Emergency Medicine Club
Anastasia Ambrosio loves emergency medicine (EM), and she even brings a sense of urgency to her passion. She enthusiastically describes hands-on clinics, speakers from the ER frontlines, and a paintball tournament triage, all organized by the KCU-Kansas City Emergency Medicine Club (EMC). A second-year med student, she serves as the club’s president and also class secretary of the College of Osteopathic Medicine (COM) Class of 2021.
“Our goal is to give students a lot of exposure about how much you can do in emergency medicine, to help students realize where they might want to go with their career,” she says. “I want to help them see how big, how awesome emergency medicine is.”
Ambrosio has organized opportunities for her fellow students to learn skills, to hear about specialties within EM and to talk with speakers about what it takes to get into the world of emergency medicine.
Stephanie Davis, DO, the club’s alumni advisor and an EM physician with Saint Luke’s Health System Kansas City, agrees.
“There is only minimal exposure to each specialty in medical school,” noted Davis. “The KCU clubs give students the opportunity to have several exposures and interactions with physicians in their specialty to ensure they are going to be happy with their career choice. It is helpful to have a glimpse of what life will be like ‘on the other side’”.
Ambrosio and other club members have learned how EM and critical care physicians are using telecommunications and video conferencing tools like Skype to “get a top-notch doctor advising the ER staff.” They’ve listened to doctors who specialize in wilderness medicine describe their experiences – “what to do when all you have is an Ace bandage and a splint,” she says. And they’ve been able to learn from residents about fellowships and the nitty-gritty ins and outs of an EM residency.
The club’s interactive experiences complement speaker forums. For example, EMC has run clinics that taught specific emergency procedures such as chest tubes, intubations, needle decompressions and sutures. They even had the opportunity to work with cadavers – “It was cool to work on real tissue.”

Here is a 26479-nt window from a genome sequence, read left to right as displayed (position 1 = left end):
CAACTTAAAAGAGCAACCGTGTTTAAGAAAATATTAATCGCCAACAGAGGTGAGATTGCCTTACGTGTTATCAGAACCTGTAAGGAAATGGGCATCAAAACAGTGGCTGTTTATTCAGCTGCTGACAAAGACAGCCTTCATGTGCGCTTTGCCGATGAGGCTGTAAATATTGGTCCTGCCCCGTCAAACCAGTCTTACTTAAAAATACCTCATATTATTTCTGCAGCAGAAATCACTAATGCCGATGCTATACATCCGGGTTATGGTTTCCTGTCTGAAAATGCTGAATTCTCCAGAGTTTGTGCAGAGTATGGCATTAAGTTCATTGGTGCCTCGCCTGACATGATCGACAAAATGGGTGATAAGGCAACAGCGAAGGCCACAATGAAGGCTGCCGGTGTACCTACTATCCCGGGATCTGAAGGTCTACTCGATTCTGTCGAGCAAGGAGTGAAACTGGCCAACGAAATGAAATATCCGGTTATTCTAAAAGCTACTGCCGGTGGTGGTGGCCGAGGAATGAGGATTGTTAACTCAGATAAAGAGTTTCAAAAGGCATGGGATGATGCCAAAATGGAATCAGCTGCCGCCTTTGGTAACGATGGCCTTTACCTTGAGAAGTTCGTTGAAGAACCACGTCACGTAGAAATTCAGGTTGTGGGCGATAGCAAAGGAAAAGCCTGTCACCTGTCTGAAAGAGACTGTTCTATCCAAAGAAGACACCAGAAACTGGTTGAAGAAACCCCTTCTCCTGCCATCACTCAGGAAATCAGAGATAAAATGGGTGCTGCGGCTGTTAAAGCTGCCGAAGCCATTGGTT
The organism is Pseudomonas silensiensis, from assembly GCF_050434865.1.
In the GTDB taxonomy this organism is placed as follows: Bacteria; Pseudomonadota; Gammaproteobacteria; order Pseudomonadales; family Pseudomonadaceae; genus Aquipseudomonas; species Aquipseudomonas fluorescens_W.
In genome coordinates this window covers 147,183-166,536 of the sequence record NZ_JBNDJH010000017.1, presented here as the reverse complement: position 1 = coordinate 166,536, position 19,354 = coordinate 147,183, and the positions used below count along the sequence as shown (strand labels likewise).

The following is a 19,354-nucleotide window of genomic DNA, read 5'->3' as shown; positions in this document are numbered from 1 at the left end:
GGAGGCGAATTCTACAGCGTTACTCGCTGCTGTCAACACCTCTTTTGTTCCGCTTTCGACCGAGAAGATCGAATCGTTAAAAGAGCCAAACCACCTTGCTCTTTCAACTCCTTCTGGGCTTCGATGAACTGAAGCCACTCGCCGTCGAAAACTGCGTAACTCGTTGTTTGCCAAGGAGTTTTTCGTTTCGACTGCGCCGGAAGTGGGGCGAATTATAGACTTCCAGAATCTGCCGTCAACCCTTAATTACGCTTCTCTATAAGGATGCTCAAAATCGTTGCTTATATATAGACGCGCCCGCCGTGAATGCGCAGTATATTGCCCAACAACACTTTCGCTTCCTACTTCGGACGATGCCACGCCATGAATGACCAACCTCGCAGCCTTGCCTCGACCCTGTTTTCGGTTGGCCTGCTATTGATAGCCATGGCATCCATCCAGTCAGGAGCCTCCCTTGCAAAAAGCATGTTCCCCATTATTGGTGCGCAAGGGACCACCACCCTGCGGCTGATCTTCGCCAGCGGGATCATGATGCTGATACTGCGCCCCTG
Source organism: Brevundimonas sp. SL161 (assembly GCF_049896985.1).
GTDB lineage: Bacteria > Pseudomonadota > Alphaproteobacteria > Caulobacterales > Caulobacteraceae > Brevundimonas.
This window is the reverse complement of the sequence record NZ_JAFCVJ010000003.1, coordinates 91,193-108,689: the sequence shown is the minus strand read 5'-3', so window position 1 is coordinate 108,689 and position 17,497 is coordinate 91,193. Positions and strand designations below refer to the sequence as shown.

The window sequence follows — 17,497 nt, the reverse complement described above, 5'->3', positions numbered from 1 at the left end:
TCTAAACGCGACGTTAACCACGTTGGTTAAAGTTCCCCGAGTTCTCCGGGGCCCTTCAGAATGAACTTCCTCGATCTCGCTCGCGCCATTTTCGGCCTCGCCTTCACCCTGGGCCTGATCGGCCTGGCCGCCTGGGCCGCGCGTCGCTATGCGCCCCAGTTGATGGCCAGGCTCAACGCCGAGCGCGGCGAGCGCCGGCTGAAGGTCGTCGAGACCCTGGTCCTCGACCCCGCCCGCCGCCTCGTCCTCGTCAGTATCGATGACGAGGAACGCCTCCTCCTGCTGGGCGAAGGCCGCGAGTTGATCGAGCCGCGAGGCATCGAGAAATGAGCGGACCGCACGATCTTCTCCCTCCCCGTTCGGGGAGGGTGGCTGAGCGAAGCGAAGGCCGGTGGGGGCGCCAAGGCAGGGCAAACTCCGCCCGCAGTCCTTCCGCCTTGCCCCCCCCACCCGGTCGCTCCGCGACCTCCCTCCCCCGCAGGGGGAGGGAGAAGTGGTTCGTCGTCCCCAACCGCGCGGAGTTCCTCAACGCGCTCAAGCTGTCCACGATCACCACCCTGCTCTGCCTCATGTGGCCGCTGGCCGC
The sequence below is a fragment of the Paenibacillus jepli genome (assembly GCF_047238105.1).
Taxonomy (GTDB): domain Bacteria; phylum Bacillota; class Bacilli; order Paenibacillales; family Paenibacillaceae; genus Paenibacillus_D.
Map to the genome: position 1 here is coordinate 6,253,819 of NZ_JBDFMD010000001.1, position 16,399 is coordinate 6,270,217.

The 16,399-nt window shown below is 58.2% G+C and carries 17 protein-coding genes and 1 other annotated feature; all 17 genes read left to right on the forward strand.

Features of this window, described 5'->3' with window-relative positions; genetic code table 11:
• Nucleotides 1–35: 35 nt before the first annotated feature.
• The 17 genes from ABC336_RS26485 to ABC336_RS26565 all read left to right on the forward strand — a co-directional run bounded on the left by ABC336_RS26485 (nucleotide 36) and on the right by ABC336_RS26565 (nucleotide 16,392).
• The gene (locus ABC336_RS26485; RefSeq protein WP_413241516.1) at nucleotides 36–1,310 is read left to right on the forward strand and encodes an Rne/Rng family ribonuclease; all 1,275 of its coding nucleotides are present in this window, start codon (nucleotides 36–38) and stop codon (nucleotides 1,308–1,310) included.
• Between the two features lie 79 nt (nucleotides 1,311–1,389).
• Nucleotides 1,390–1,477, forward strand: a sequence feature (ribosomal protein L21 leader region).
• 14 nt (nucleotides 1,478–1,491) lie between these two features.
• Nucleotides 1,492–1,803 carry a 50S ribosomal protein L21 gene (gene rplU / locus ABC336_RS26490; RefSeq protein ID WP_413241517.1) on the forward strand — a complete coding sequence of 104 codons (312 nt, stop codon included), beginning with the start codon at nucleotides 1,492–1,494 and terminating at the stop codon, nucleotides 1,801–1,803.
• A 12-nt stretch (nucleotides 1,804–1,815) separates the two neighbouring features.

Thanks to Davis’ connections, several students participated in a mass casualty simulation put on by the City of Chicago. The scenario was a simulated bomb incident, and the student volunteers were among the injured. “They bloodied us up and the doctors had to come and treat us,” Ambrosio recalls.
Committed to both camaraderie and exposure to the profession, Ambrosio describes an upcoming “medical paintball” activity for 120 first- and second-year students. She says the real-time experience will offer student teams tactical training in a fun environment. “We’ll see what injuries come up in a combat-like zone. We’ll do triage. We’ll run through the steps to treat patients immediately.”
In addition to sub-specialties and technical skills, Ambrosio also thinks it is important to understand the lifestyle aspects of an emergency medicine specialist.
Davis also notes the relationship aspect of the EMC and other student clubs. “Networking is invaluable once a student graduates and is moving on to residency and eventually a career as a physician, and early networking improves the chances for success,” she says. Developing a support system of friends and colleagues is intensely vital to long-term survival and wellness as a physician. “This is something that cannot be obtained through podcasts, online learning or lectures.”